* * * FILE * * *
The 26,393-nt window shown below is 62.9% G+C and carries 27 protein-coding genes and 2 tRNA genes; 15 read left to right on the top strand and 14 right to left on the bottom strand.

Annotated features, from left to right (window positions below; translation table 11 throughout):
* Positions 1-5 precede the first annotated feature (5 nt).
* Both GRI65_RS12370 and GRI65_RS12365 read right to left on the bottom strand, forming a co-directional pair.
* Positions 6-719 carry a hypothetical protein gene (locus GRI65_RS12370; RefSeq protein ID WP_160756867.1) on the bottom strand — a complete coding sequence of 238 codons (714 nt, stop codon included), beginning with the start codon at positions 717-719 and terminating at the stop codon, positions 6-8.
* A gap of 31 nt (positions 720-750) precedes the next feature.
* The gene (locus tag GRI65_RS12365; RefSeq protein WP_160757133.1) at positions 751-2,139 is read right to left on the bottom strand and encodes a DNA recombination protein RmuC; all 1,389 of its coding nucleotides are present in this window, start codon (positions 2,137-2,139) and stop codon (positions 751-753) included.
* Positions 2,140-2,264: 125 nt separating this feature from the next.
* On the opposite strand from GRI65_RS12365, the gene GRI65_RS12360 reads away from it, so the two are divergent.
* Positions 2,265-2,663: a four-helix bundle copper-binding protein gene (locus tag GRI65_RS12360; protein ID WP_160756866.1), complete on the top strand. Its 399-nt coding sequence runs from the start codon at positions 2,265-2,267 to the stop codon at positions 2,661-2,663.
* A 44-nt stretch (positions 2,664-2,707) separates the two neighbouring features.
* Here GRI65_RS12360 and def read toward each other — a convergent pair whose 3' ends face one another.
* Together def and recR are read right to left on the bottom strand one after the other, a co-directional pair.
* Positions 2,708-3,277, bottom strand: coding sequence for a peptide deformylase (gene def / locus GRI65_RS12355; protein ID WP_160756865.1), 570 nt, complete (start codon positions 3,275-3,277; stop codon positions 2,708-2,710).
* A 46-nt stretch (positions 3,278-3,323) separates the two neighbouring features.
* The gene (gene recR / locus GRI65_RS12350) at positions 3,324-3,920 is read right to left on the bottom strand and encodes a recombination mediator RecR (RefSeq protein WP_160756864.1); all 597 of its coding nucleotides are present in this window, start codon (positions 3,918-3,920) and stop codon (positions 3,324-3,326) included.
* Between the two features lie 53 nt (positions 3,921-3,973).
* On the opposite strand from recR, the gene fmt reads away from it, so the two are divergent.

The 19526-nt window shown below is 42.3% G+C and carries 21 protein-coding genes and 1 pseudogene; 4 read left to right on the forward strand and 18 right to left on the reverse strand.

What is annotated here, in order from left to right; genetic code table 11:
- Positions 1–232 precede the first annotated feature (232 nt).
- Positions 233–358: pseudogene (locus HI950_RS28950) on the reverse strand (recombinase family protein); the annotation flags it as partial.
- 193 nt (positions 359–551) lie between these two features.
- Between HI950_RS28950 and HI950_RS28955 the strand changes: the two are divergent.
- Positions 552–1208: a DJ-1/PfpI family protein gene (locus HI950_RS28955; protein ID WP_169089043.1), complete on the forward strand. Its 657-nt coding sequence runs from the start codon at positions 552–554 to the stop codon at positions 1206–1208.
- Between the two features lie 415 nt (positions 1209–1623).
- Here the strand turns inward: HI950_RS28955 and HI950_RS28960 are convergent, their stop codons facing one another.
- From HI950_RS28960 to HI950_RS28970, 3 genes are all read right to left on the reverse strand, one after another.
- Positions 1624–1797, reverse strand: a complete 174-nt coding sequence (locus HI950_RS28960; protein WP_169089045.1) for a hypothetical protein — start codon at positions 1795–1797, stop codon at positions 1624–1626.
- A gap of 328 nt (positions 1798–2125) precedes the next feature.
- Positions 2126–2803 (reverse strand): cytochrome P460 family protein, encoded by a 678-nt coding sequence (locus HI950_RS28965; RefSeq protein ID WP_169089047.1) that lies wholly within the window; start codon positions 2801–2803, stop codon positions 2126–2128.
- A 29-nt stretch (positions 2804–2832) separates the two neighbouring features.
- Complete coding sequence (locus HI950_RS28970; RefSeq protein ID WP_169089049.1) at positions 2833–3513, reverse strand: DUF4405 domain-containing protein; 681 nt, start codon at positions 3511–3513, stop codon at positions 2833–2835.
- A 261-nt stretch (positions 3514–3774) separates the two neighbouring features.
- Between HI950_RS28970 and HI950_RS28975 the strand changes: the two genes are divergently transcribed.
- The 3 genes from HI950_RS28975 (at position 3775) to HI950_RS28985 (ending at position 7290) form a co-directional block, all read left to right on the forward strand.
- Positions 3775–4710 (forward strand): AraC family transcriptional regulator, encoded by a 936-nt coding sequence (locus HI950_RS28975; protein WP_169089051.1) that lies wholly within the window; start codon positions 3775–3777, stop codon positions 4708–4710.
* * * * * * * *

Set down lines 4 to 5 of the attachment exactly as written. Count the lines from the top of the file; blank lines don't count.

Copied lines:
* Both GRI65_RS12370 and GRI65_RS12365 read right to left on the bottom strand, forming a co-directional pair.
* Positions 6-719 carry a hypothetical protein gene (locus GRI65_RS12370; RefSeq protein ID WP_160756867.1) on the bottom strand — a complete coding sequence of 238 codons (714 nt, stop codon included), beginning with the start codon at positions 717-719 and terminating at the stop codon, positions 6-8.